2013-03-18: Copyright is such a hassle. I've been contending with the music copyrights for sometime simply by replacing the audio. Now the likes of Square Enix, Nintendo, Tecmo and other big names are enforcing the "right" I have no desire to post. 6,800+ YouTube videos deleted. No more spending half my time preparing them and my computer spending all night uploading them, eeking out bandwidth restraints... What can I fill my time with? Playing second-hand main stream games and first-hand decent indie game purchases, of course!
2013-01-01: New year, some progress. YouTube postings resumed overnight from Christmas Eve to Day. My test environment has moved along significantly now that the storage processes have been completed. It feels like just the dynamic page creation remains but I'm bound to find something that is missing.
2012-06-26: Copyright both irks me and, at times, the enforcers of copyright confuse me. Yesterday, I was slapped with sanctions on YouTube from Zumba Fitness LLC (makers of Zumba Rush which I had posted two videos on my attempts). OK, they hold the copyright, no contest. OK, they wish to prevent mis-representation of their product.
I've had a sanction before courtesy of Cass County Music (I forget which song but it was on a Guitar Hero) and that was because I failed to remove the audio within a time period (early days of experiencing copyright issues through YouTube). YouTube gave me warning, I failed. Sanction deserved, no contest. Since then, any audio copyright placed against a posting of mine is soon altered (saves headaches in the long run) with a brief excerpt of Ludwig Van (film reference alert! Hint: fruity time keeping).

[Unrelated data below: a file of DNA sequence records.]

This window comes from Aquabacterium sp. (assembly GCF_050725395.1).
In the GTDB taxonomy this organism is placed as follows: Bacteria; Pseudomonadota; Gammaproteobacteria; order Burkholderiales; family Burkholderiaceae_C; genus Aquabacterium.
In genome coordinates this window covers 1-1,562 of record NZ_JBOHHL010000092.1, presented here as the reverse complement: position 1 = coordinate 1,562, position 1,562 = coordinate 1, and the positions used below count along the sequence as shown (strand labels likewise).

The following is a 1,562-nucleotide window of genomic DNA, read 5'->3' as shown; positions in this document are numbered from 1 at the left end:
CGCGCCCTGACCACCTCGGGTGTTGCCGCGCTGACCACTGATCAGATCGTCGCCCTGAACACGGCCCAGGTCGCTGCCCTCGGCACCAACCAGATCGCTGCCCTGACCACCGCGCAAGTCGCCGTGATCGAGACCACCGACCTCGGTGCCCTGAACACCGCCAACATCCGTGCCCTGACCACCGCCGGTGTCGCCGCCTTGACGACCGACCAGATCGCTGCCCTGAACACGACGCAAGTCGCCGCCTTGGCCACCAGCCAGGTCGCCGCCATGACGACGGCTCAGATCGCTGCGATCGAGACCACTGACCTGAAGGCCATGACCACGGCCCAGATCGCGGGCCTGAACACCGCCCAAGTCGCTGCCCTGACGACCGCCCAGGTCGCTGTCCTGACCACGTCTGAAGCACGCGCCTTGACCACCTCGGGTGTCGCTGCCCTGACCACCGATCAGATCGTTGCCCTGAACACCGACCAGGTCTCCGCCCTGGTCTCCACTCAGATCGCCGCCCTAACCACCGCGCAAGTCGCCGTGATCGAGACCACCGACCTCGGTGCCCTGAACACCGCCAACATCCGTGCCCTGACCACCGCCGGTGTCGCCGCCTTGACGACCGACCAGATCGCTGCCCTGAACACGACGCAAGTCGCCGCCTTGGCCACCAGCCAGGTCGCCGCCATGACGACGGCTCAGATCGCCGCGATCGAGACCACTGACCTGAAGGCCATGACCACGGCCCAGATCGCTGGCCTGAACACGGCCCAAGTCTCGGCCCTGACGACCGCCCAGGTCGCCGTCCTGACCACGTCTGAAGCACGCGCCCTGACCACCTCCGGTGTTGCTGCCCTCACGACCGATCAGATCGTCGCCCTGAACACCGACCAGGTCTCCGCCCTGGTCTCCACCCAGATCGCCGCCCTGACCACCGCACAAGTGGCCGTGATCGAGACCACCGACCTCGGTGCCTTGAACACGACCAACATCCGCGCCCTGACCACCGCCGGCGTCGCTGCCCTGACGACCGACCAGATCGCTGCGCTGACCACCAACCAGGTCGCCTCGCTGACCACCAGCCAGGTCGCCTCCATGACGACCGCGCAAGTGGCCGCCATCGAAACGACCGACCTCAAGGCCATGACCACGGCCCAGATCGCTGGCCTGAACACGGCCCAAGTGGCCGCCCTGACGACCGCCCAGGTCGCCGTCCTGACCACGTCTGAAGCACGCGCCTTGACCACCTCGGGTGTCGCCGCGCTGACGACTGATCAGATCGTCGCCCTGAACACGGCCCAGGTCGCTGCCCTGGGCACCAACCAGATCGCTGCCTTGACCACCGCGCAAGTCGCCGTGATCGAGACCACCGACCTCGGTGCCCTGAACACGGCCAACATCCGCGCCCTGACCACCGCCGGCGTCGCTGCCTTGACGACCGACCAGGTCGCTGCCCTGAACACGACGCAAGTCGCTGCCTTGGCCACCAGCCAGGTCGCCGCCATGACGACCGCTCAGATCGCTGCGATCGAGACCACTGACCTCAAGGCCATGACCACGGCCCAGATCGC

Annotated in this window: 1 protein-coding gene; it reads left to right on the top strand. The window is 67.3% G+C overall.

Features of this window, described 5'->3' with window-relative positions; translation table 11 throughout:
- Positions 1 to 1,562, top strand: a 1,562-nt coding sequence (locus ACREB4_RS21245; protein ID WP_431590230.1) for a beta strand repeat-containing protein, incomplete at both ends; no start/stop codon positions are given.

I've received a few visual copyright notifications from video game companies (Square Enix primarily but also two spurious ones from "Crispy Gamer" on House of the Dead: Overkill footage that I need to look into - doesn't seem right) and the notification requires me to do nothing but adverts may appear. Acknowledged, accepted, no contest.
So here's my acceptance of the current state of affairs, audio-wise: if audio is produced via YouTube, the likelihood is the entire IP is in that YouTube video and can be downloaded and ripped very easily (though because it is [b]so[/b] simple and prevalent I really don't understand why the music industry fights it [i]plus[/i] I don't agree with music copyright as they're all ripping each other off cushioned by a web of legality which ultimately leads to them all having just re-marketing music already in the public domain through classic composers long-dead). Anyway, as I was saying, I understand the entire audio IP can be obtained through such postings and so their defence of such is understandable.
Video-wise, however, I can understand FMV sequences being pursued (à la Square Enix's notifications I've received) in a similar vein as audio. However, when it comes to footage of video game play, I really struggle to understand how they have copyright over my performance of a legally-owned piece of software. Have I obtained written broadcast permissions? No but I'm sure fair use comes very much into play here (which, BTW, doesn't exist in the UK [b]but[/b] YouTube is governed by US policy, ergo US law applies). That's where I struggle but reluctantly accept.
Now here's where I take umbrage: Zumba Fitness LLC didn't slap a Copyright notice on me, they went straight for the Sanction. No pleasantries observed, videos removed immediately. If this had gone to court, I'd at least have been given a cease & desist before the content had disappeared.
Fair warning: don't post anything on YouTube that is either from Zumba Fitness LLC or Cass County Music. I'm now serving a self-imposed six month hiatus posting gaming footage on YouTube (which probably means no footage at all).
Oh, well, got some time to progress on writing this web site instead of dicing video footage. :D